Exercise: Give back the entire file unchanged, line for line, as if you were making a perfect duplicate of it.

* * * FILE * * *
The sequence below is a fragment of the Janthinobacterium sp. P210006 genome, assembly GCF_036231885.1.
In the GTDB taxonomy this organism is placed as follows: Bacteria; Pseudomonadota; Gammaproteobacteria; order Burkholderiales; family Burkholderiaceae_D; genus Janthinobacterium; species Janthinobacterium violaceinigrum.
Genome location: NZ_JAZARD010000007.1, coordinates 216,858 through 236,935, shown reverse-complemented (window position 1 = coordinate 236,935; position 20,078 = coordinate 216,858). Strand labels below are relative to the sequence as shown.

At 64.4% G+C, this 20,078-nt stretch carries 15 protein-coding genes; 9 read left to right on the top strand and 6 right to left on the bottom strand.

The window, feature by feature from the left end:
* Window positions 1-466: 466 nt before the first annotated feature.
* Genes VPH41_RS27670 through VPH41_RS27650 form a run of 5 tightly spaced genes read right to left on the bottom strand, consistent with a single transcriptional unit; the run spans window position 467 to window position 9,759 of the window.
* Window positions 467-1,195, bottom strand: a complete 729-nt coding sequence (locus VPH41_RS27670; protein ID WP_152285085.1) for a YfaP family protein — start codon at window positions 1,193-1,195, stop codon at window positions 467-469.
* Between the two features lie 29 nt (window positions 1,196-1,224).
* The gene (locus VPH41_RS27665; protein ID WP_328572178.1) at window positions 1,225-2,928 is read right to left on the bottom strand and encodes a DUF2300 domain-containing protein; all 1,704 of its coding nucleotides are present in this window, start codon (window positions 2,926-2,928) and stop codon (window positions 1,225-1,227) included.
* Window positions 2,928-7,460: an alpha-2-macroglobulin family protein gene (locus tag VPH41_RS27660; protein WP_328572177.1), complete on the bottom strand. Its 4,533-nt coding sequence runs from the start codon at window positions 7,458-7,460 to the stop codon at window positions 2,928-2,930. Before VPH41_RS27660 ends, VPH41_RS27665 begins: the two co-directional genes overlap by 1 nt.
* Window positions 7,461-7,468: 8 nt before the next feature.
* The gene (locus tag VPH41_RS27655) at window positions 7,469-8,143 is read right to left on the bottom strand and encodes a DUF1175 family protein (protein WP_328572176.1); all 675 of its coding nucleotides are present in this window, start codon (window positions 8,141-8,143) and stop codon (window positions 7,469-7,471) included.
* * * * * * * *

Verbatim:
The sequence below is a fragment of the Janthinobacterium sp. P210006 genome, assembly GCF_036231885.1.
In the GTDB taxonomy this organism is placed as follows: Bacteria; Pseudomonadota; Gammaproteobacteria; order Burkholderiales; family Burkholderiaceae_D; genus Janthinobacterium; species Janthinobacterium violaceinigrum.
Genome location: NZ_JAZARD010000007.1, coordinates 216,858 through 236,935, shown reverse-complemented (window position 1 = coordinate 236,935; position 20,078 = coordinate 216,858). Strand labels below are relative to the sequence as shown.

At 64.4% G+C, this 20,078-nt stretch carries 15 protein-coding genes; 9 read left to right on the top strand and 6 right to left on the bottom strand.

The window, feature by feature from the left end:
* Window positions 1-466: 466 nt before the first annotated feature.
* Genes VPH41_RS27670 through VPH41_RS27650 form a run of 5 tightly spaced genes read right to left on the bottom strand, consistent with a single transcriptional unit; the run spans window position 467 to window position 9,759 of the window.
* Window positions 467-1,195, bottom strand: a complete 729-nt coding sequence (locus VPH41_RS27670; protein ID WP_152285085.1) for a YfaP family protein — start codon at window positions 1,193-1,195, stop codon at window positions 467-469.
* Between the two features lie 29 nt (window positions 1,196-1,224).
* The gene (locus VPH41_RS27665; protein ID WP_328572178.1) at window positions 1,225-2,928 is read right to left on the bottom strand and encodes a DUF2300 domain-containing protein; all 1,704 of its coding nucleotides are present in this window, start codon (window positions 2,926-2,928) and stop codon (window positions 1,225-1,227) included.
* Window positions 2,928-7,460: an alpha-2-macroglobulin family protein gene (locus tag VPH41_RS27660; protein WP_328572177.1), complete on the bottom strand. Its 4,533-nt coding sequence runs from the start codon at window positions 7,458-7,460 to the stop codon at window positions 2,928-2,930. Before VPH41_RS27660 ends, VPH41_RS27665 begins: the two co-directional genes overlap by 1 nt.
* Window positions 7,461-7,468: 8 nt before the next feature.
* The gene (locus tag VPH41_RS27655) at window positions 7,469-8,143 is read right to left on the bottom strand and encodes a DUF1175 family protein (protein WP_328572176.1); all 675 of its coding nucleotides are present in this window, start codon (window positions 8,141-8,143) and stop codon (window positions 7,469-7,471) included.